Speaking at the car's launch in 2015, Bill Ford said: “We’re back at Le Mans and we’re back with a supercar.

“Ford’s history in racing is legendary, across many circuits and across the globe. We’re back with a car and a partner that we feel great about. The first time I saw the early rendering of this vehicle, I was in love.”

Raj Nair added: “As we developed the Ford GT, from the outset, we wanted to ensure we had a car that has what it takes to return Ford to the world of GT racing.

“We believe the Ford GT’s advances in aerodynamics, light-weighting and EcoBoost power will make for a compelling race car that can once again compete on a global stage.”

Ford's announcement highlights the growing manufacturer interest in sports car racing. BMW is also believed to be interested in entering a hydrogen-powered racer in 2018.

The road-going Ford GT is powered by a mid-mounted 3.5-litre twin-turbocharged V6 EcoBoost engine which develops more than 600bhp, and is mated to a seven-speed dual-clutch automatic transmission.

Initially developed in secret, the road-going GT will go on sale this year, with a price tag of around £240,000. That means the GT will be occupying the same segment as the Ferrari 488 GTBMcLaren 675LT and Lamborghini Aventador.

Ford hasn’t been shy about communicating the new GT’s racetrack potential since the road-going version was unveiled at the Detroit motor show at the start of 2015.

The road car was developed in collaboration with Multimatic Motorsports, the Canadian racing team with a 30-year pedigree of working with Ford on its race programmes.

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Comments
9

9 June 2015

I doubt very much that any version of the new GT, even one with a tapered tail and dorsal fin, would compete in the P1 class of the WEC/Le Mans. The regulations dictating virtually everything in P1 are stringent (e.g dimensions, cockpit size, visibility, aerodynamics, wheel size) and being a road car, the GT probably meets none of them, even if heavily modified. And while engines and hybrid systems vary between all the current four manufacture teams in the P1 class, they're all tightly regulated and the 3.5 litre capacity of the GT exceeds the current size for forced-induction petrol engines. Plus, I doubt Ford could ever get the GT's weight down to 870kg to be competitive and being a road car means it'd stand no chance against the P1 sports-prototypes which are purpose-built, £2.5m plus racing cars. And to say "Nissan.....has shown that it is possible for a manufacturer to build a racing prototype that retains links with road-going peformance models" is nonsense. The only direct link between the GT-R LM Nismo and GT-R road car is the engine. Any other link is merely tenuous and superficial, such as four round rear lights and a front-mid engined layout. Autocar, you've clearly fallen for Nissan's marketing ploy when they called their P1 car GT-R. Hell, they don't even look the same! You'll be saying next that the 911 GT1s and Mercedes CLK-GTR/LM were linked to road cars next.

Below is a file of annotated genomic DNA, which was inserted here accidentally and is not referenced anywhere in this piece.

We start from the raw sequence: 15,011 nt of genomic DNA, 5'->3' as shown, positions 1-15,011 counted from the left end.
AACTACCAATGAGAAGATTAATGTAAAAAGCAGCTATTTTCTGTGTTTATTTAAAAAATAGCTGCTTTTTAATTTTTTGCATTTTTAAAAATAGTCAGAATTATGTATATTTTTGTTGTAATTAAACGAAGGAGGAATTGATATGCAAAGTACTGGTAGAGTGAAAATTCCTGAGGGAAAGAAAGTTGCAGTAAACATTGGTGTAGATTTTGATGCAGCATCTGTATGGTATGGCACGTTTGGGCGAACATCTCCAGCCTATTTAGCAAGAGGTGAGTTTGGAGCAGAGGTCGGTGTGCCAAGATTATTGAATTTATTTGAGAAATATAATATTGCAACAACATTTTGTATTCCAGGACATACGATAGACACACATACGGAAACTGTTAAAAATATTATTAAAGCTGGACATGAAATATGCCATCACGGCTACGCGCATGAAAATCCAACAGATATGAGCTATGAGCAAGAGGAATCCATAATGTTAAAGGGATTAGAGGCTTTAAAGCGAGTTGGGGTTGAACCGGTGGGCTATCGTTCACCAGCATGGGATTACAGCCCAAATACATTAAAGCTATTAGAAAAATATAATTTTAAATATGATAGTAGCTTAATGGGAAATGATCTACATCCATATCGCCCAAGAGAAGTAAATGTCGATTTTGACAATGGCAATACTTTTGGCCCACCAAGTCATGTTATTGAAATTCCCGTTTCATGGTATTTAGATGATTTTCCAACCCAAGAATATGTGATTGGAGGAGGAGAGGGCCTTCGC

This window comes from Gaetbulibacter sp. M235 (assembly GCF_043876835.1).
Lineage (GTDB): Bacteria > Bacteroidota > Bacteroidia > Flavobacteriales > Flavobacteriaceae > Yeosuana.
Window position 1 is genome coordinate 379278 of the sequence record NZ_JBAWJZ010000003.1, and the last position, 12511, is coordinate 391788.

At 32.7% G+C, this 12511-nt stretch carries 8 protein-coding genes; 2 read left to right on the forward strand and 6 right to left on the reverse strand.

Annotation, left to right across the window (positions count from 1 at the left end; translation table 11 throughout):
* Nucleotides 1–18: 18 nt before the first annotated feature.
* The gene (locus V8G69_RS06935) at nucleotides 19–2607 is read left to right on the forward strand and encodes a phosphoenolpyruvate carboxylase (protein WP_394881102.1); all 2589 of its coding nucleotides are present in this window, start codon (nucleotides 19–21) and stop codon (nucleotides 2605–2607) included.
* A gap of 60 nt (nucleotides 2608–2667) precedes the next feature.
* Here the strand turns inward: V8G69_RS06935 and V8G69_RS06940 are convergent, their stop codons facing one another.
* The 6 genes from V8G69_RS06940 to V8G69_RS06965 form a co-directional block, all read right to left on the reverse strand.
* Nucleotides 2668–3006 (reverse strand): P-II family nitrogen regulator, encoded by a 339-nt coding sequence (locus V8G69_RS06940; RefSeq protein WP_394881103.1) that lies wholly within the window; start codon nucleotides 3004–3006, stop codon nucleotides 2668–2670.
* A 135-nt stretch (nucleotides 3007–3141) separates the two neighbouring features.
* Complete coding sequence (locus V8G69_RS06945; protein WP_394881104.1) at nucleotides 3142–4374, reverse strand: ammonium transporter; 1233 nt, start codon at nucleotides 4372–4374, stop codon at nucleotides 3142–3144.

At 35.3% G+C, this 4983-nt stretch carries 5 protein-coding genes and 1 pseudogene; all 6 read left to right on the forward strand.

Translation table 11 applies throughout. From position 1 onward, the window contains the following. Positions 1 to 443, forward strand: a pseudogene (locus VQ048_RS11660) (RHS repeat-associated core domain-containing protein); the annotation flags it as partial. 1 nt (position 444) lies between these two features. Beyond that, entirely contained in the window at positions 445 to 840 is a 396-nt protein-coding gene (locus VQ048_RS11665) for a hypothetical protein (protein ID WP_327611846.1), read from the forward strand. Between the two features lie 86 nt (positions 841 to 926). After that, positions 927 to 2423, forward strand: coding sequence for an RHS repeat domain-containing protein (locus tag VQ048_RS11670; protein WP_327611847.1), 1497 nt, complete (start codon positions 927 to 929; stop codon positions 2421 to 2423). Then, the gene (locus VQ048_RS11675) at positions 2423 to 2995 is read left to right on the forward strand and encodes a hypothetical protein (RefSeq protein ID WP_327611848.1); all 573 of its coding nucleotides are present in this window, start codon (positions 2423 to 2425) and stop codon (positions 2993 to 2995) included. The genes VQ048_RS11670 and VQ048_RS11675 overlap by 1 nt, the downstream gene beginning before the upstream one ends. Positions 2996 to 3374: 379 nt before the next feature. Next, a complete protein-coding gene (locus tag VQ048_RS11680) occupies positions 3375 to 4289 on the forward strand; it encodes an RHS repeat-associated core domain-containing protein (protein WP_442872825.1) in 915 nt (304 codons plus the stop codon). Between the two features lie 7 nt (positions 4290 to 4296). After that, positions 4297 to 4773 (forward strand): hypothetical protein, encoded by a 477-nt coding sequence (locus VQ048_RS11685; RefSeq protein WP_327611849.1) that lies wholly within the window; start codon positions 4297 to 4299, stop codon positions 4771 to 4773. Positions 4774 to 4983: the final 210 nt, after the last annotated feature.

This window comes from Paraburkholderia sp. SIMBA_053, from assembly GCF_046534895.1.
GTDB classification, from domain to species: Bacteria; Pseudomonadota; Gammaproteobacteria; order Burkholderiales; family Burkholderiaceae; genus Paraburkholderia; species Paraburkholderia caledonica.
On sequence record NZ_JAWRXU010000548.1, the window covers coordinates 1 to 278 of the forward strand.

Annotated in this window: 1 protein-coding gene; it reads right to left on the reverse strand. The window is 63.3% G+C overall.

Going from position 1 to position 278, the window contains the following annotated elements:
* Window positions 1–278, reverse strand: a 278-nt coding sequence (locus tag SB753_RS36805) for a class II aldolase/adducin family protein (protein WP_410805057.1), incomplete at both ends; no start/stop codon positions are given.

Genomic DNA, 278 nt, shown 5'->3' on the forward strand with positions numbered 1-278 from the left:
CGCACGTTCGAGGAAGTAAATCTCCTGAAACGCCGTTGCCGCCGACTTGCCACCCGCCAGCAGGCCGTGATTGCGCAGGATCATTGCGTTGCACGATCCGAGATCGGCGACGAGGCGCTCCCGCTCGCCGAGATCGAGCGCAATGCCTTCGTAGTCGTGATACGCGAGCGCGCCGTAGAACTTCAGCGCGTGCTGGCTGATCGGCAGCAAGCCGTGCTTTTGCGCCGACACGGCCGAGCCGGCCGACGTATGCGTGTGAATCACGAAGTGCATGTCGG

12 June 2015

They are not saying they would compete in LMP1.

It's the LM GTE Pro class they are going to race in.

9 June 2015

...because if it underperforms the original GT40, which it will, it'll be judged a failure. (Here, anyway, although I suppose it might not matter in some of the emerging markets where no-one has any idea about marque heritage and cares even less. Maybe that's the point.)

9 June 2015

As Fiat doesn't appear interested in getting the Viper back to LeMans it is up to Ford to challenge the Corvette. The original GT40 wasn't a success in its first year so the pressure isn't on so much. I hope it competes in the full series which would help development ahead of the 2016 LeMans as well as be a good promotional tool for the marque.

10 June 2015

I couldn't care less about how it performs at Le Mans. Those looks do it for me.

12 June 2015

It does look nice, apart from it's 'black behind' !

14 June 2015

Like this video for what it is,a bit tongue in cheek,a dig a Ferrari,hence the Horse behind the Hedge,and, who knows,they might be successful.

Peter Cavellini.

3 August 2015

Hand on heart I still can't believe it's a Ford!

3 August 2015

As a long-time competitor in sports car racing I'm so excited that this branch of the sport seems to be on the up and up. In contrast to F1, sports car racing has always been that tad more "human." And the current machines are so exciting both visually and technically. I went to Silverstone on Friday of the GP and watching from the Farm it was difficult to take any interest at all to be honest. The F1 cars both look and sound slow, slow, slow. As for "lift and coast" techniques to make the fuel and tyres last longer - don't get me started. Must be incredibly frustrating for the drivers. To do 24 hours - now that's driving!